Understanding the active ingredients in sunscreen is a bit like learning a foreign language that uses a different alphabet. Suffice it to say in short that sunscreens are made up of a combination of two types of ingredients: those that reflect ultraviolet (UV) rays and those that absorb UV rays. Although that might sound simple enough, there are also two types of rays: UVA rays and UVB rays. UVB causes sunburn at the outer layers of skin, but UVA causes sun damage that reach deeper layers of skin. Both UVA and UVB radiation can contribute to the development of skin cancer.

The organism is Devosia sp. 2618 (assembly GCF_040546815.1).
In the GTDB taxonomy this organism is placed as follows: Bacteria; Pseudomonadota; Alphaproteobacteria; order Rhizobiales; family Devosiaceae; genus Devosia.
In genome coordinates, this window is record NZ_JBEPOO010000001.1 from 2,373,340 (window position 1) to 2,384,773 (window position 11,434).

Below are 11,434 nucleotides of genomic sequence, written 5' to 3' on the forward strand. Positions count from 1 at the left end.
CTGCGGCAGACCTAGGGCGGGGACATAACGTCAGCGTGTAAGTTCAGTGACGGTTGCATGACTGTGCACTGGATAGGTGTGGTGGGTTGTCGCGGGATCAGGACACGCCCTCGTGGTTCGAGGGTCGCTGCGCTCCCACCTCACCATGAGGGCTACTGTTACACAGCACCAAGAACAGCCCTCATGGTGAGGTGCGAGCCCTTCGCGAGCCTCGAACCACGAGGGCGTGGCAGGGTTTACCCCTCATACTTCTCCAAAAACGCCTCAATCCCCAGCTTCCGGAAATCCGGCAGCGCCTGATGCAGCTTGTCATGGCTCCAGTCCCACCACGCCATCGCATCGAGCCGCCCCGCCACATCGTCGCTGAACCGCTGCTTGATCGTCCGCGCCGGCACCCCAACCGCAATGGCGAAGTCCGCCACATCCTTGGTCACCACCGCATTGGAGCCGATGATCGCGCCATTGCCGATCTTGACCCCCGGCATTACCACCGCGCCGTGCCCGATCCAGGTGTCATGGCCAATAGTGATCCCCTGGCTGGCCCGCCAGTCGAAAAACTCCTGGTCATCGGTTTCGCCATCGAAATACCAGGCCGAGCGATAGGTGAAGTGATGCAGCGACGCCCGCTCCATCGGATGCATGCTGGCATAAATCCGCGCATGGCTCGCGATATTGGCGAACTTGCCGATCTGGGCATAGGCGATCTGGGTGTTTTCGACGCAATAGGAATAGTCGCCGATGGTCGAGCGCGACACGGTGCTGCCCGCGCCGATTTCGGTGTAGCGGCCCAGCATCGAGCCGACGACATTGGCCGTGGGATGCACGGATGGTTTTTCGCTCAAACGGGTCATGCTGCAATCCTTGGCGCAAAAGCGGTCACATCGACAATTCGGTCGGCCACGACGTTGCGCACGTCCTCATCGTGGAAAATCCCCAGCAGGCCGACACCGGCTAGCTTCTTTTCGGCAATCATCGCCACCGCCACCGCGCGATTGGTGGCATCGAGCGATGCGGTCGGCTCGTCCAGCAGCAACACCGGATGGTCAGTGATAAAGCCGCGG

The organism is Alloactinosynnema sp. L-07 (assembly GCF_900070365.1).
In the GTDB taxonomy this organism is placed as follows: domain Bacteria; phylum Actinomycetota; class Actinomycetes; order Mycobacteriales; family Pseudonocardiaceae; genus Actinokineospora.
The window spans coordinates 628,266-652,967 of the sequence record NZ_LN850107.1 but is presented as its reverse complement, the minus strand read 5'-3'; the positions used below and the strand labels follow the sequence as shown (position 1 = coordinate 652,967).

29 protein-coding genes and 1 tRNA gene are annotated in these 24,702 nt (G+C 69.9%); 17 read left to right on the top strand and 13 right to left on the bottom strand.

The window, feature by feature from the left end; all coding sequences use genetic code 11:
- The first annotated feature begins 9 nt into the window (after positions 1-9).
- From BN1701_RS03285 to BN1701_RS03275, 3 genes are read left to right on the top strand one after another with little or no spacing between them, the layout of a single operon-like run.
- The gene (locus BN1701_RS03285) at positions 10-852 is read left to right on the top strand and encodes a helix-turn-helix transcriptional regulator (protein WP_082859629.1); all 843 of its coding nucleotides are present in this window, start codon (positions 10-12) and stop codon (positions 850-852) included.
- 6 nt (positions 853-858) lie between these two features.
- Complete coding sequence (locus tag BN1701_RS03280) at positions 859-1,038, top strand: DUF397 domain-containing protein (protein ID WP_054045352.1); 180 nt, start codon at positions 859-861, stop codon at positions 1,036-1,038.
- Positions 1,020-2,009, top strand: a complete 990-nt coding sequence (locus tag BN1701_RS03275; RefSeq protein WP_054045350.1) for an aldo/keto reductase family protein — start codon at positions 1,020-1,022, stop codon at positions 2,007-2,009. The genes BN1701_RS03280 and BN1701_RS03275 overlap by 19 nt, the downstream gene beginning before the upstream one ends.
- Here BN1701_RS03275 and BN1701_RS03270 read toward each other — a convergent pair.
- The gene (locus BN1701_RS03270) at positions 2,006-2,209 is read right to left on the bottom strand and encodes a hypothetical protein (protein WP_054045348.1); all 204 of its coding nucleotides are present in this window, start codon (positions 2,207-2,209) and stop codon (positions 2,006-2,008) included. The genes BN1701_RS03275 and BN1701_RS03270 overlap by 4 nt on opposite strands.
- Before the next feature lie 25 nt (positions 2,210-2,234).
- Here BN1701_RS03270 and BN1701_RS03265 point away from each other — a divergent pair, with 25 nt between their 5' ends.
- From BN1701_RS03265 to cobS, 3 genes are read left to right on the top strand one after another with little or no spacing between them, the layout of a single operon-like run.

Octocrylene (a viscous, oily liquid that is clear and colorless) is an organic ingredient that absorbs UVB and UVA rays so it is used in sunscreens and cosmetics. It also has water resistant properties.
Octocrylene can penetrate into the skin and result in increased production of free radicals. There is little agreement on what concentration is toxic. The maximum recommended by the FDA is 10%.
Keep in mind that a sunscreen’s Sun Protection Factor (SPF) is a gauge of how well the formula protects the skin from UVB rays. It does not gauge protection from UVA rays.